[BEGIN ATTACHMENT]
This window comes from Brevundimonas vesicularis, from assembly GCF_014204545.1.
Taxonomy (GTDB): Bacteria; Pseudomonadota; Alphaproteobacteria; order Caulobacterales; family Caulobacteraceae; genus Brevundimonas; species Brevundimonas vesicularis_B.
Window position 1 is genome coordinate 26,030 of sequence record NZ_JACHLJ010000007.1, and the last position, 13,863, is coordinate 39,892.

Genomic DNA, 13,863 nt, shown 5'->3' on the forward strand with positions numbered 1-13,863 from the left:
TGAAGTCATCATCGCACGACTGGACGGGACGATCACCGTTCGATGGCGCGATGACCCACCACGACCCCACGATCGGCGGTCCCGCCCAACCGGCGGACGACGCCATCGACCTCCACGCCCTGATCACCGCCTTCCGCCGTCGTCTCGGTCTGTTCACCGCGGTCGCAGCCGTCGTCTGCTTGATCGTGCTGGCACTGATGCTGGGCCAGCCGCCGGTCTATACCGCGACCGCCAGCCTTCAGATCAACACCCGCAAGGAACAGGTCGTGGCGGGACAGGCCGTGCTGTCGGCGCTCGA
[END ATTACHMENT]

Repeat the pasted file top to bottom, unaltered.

This window comes from Brevundimonas vesicularis, from assembly GCF_014204545.1.
Taxonomy (GTDB): Bacteria; Pseudomonadota; Alphaproteobacteria; order Caulobacterales; family Caulobacteraceae; genus Brevundimonas; species Brevundimonas vesicularis_B.
Window position 1 is genome coordinate 26,030 of sequence record NZ_JACHLJ010000007.1, and the last position, 13,863, is coordinate 39,892.

Genomic DNA, 13,863 nt, shown 5'->3' on the forward strand with positions numbered 1-13,863 from the left:
TGAAGTCATCATCGCACGACTGGACGGGACGATCACCGTTCGATGGCGCGATGACCCACCACGACCCCACGATCGGCGGTCCCGCCCAACCGGCGGACGACGCCATCGACCTCCACGCCCTGATCACCGCCTTCCGCCGTCGTCTCGGTCTGTTCACCGCGGTCGCAGCCGTCGTCTGCTTGATCGTGCTGGCACTGATGCTGGGCCAGCCGCCGGTCTATACCGCGACCGCCAGCCTTCAGATCAACACCCGCAAGGAACAGGTCGTGGCGGGACAGGCCGTGCTGTCGGCGCTCGA